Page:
Evening shadows arrive like cloaked ninjas descending silently into the treetops. Soon all light dims into non-existence, consumed by the night.
The forest is a different world in the dark. Anything living or travelling in it must tune the senses to night-time frequencies. Sight, the primary human sense in daylight, gives way to hearing, smell, and even touch.
There is an increased awareness that things you cannot see are seeing you. You hear them move and you wonder. What is moving and where is it going?
A forest fact of life is that anything moving is looking for something to grab and eat. Or, trying to avoid being the something grabbed and eaten.
A research group now tells us that movement in the forest does not come from just from animals. They say their research has shown that trees move as they go to sleep at night and as they awaken in the morning.
The researchers used terrestrial laser scanning to measure the night movements of silver birch trees in Finland and Austria. The laser equipment scanned tree canopies and branches from sunset to sunrise, making intricate measurements of movement undetectable by the human eye.
Terrestrial laser scanning (TLS) is a method of collecting complex geometric data from buildings, machines and other objects, including trees. It has become an important modern tool in surveying.
TLS data collected in both Finland and Austria showed that branches hung as much as 10 centimetres lower at sunset than at sunrise. The sagging was measured over several hours, ruling out the possibility that wind moved the branches.
Some researchers believe that tree branches relax and droop at night because of a decrease in a tree’s internal water pressure. During daylight hours photosynthesis converts sunshine into energy. With no photosynthesis after sunset, water pressure decreases inside the tree and the branches relax.
The TLS studies are being used to help determine whether this is true or whether trees are simply following their own body clocks in the same way we humans do.
This kind of research sounds esoteric. However, it could be useful in understanding how trees adapt to changing environmental conditions, especially those resulting from climate change.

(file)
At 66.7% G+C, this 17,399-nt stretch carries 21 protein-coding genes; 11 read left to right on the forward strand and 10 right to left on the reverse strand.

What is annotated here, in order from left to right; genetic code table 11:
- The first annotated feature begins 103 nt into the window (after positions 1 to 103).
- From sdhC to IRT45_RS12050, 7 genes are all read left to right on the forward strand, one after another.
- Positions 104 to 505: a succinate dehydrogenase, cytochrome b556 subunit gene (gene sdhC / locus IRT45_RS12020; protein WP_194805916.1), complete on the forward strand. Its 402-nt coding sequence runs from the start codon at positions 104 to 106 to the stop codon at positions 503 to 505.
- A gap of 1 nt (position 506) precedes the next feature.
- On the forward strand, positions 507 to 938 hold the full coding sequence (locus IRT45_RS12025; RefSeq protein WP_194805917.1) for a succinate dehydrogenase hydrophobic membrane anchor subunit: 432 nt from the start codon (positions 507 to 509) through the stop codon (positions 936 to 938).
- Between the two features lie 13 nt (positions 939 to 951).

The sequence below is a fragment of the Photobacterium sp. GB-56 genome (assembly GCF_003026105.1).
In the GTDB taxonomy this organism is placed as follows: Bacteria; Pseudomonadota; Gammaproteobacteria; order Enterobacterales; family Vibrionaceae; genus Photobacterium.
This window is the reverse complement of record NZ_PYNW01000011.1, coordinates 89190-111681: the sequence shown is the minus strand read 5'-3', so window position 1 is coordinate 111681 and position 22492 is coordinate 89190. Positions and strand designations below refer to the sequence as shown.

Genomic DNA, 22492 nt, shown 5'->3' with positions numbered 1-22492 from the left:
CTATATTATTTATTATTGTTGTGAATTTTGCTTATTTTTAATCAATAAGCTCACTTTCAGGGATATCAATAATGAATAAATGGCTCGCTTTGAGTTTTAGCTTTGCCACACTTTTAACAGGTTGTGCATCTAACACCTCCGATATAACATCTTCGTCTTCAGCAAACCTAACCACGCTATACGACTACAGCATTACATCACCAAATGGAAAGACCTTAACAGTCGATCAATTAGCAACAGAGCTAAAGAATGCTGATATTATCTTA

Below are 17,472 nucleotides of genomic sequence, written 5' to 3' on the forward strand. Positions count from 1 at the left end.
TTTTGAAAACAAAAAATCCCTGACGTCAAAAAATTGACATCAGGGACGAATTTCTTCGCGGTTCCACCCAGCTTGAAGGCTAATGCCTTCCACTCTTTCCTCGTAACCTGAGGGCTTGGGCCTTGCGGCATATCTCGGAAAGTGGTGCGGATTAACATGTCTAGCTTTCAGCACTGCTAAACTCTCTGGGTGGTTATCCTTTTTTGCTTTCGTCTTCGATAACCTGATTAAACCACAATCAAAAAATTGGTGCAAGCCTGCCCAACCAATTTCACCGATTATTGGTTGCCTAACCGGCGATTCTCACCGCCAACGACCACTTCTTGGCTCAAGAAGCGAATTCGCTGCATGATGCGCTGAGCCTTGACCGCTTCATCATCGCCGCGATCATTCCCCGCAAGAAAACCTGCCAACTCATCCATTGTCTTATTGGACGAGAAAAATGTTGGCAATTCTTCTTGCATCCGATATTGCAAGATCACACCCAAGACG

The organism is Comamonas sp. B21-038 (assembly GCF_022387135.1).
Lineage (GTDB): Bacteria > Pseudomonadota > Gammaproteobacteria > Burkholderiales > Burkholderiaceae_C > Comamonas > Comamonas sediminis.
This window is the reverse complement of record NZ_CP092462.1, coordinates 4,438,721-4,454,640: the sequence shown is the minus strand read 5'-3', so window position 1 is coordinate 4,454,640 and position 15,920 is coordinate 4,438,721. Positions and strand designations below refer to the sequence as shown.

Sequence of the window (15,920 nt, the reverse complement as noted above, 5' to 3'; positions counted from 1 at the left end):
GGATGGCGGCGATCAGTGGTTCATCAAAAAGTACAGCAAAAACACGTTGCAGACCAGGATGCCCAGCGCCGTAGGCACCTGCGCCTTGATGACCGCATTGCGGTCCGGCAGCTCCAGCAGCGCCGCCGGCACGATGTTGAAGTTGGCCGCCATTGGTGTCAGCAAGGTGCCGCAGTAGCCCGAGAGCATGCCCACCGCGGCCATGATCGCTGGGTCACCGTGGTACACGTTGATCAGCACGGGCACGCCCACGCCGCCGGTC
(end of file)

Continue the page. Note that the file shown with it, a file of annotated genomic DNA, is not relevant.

For anyone interested, the Finland-Austria TLS studies were reported in Frontiers in Plant Science, which can be found at http://journal.frontiersin.org/article/10.3389/fpls.2016.00222/full.
My interest in when trees sleep is much less esoteric. I wonder if I should tiptoe when walking through the woods at dawn.
A friend in Edmonton texted me Sunday afternoon with the news that Canadian singer Bobby Curtola had died. I was saddened but shocked later when I watched the evening CTV National News, which carried not a word about Curtola. Much about Mohammed Ali, shark attacks in Australia etc. but nothing about the Canadian kid who was an international sensation in the 1960s, and continued to entertain and to help others long after his star began to fade.
I don’t watch the CBC National anymore because of its pathetically poor news lineup. I am told, however, that it had an extensive segment on the singer and his life.
I found snippets about him on Twitter and other Internet sites but generally I thought national news media coverage was skimpy.
He deserved better. He had 25 Canadian gold singles and 12 Canadian gold albums. More importantly, as noted in the Canadian Encyclopaedia, he established the first coast-to-coast music touring circuit in Canada. He also was the first to prove that it was possible to be an international pop music star living in Canada.
He did much work for charities, hosting telethons to raise money for groups scattered around the world.
Best of all, Bobby Curtola was a genuine person. I know that because we were classmates throughout high school. (He got better marks than I did despite the rising pressure and demands as a newly-discovered teen idol).
I saw him a few times over the years and fame changed him little from the nice guy who pumped gas at his dad’s gas station in Port Arthur (now Thunder Bay).
He was a natural person and a natural singer who lived a natural life. And, I imagine that unlike many entertainment stars, he died a natural death.